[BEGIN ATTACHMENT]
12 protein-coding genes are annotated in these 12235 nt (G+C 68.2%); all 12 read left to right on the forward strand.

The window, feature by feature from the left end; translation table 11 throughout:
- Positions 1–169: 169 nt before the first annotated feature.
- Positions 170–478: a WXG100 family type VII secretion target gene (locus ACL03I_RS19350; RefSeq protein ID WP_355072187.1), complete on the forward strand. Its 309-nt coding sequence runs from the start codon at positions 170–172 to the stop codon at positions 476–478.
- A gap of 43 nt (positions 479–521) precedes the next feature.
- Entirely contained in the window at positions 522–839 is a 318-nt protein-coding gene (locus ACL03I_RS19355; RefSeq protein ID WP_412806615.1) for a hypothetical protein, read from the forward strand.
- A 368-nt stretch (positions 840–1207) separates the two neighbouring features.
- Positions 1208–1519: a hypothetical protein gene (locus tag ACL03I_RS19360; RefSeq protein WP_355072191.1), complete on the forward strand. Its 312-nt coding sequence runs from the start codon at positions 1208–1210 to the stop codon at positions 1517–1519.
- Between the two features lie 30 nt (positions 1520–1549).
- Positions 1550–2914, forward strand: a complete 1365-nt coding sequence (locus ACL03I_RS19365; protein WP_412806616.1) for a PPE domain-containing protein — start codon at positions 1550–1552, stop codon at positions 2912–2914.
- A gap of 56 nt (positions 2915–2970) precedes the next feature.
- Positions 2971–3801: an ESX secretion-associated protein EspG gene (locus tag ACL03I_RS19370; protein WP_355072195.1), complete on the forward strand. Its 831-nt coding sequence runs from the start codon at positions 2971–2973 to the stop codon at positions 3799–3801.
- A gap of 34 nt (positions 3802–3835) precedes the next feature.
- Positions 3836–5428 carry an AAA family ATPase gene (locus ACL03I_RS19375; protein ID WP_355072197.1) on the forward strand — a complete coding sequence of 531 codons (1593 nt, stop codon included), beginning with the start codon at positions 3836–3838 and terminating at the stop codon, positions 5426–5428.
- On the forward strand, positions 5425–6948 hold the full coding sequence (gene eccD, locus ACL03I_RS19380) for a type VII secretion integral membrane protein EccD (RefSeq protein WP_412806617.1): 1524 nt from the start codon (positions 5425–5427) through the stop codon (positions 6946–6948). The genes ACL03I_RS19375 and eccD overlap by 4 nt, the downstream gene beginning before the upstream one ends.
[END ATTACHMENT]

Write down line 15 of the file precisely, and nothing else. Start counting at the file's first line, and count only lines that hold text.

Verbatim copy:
- On the forward strand, positions 5425–6948 hold the full coding sequence (gene eccD, locus ACL03I_RS19380) for a type VII secretion integral membrane protein EccD (RefSeq protein WP_412806617.1): 1524 nt from the start codon (positions 5425–5427) through the stop codon (positions 6946–6948). The genes ACL03I_RS19375 and eccD overlap by 4 nt, the downstream gene beginning before the upstream one ends.